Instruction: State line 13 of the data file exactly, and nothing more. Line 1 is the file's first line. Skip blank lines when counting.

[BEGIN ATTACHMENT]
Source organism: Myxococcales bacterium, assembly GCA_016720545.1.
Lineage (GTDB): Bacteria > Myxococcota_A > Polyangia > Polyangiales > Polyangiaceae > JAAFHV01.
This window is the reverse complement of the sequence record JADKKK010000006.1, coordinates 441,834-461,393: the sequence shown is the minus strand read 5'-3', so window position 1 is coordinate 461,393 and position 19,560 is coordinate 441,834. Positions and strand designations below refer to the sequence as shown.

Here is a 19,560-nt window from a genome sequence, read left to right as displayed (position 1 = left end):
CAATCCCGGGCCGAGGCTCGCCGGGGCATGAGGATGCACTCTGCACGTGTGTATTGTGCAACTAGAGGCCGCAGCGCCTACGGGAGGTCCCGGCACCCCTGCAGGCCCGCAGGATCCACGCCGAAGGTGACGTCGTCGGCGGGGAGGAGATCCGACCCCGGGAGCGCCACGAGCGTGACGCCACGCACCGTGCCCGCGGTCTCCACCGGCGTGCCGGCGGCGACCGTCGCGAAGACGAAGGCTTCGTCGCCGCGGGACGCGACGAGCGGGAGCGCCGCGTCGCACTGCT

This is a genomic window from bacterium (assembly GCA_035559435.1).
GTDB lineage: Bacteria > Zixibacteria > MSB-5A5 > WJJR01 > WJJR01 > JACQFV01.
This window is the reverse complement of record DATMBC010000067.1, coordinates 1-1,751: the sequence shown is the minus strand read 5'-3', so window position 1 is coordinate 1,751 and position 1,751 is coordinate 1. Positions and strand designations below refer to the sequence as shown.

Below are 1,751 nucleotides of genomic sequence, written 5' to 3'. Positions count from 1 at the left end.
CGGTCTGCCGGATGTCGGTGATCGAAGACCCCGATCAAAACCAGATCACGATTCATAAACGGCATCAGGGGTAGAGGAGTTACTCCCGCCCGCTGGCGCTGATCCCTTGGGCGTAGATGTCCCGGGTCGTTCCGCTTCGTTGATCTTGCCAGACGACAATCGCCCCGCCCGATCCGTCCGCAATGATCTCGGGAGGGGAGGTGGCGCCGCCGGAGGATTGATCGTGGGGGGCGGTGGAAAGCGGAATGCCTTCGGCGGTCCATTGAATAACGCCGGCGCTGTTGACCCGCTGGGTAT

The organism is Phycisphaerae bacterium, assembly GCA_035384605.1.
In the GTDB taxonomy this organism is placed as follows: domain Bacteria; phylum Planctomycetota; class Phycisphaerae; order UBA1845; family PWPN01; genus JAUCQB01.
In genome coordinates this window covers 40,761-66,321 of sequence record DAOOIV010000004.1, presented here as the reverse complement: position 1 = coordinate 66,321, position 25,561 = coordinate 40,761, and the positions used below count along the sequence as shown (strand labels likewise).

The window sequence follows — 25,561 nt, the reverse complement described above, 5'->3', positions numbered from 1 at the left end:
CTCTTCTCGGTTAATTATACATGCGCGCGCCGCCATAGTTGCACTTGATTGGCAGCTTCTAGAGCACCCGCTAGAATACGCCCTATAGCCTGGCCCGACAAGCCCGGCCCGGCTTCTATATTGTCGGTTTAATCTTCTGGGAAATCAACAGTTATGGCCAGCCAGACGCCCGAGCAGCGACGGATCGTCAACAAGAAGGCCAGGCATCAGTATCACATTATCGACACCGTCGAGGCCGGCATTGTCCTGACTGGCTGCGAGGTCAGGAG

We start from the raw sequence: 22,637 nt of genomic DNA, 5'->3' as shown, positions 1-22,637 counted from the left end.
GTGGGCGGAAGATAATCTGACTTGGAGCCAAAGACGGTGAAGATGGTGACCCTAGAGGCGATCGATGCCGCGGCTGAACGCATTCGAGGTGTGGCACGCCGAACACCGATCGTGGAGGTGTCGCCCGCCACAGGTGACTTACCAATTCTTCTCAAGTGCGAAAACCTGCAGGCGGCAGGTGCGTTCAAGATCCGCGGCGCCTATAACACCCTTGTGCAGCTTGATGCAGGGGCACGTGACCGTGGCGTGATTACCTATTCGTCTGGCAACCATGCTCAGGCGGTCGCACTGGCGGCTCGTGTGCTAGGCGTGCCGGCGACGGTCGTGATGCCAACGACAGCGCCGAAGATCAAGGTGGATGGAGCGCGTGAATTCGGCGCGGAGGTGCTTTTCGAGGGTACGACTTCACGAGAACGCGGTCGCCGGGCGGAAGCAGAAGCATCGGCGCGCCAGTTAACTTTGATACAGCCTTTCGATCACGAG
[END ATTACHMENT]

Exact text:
In genome coordinates this window covers 40,761-66,321 of sequence record DAOOIV010000004.1, presented here as the reverse complement: position 1 = coordinate 66,321, position 25,561 = coordinate 40,761, and the positions used below count along the sequence as shown (strand labels likewise).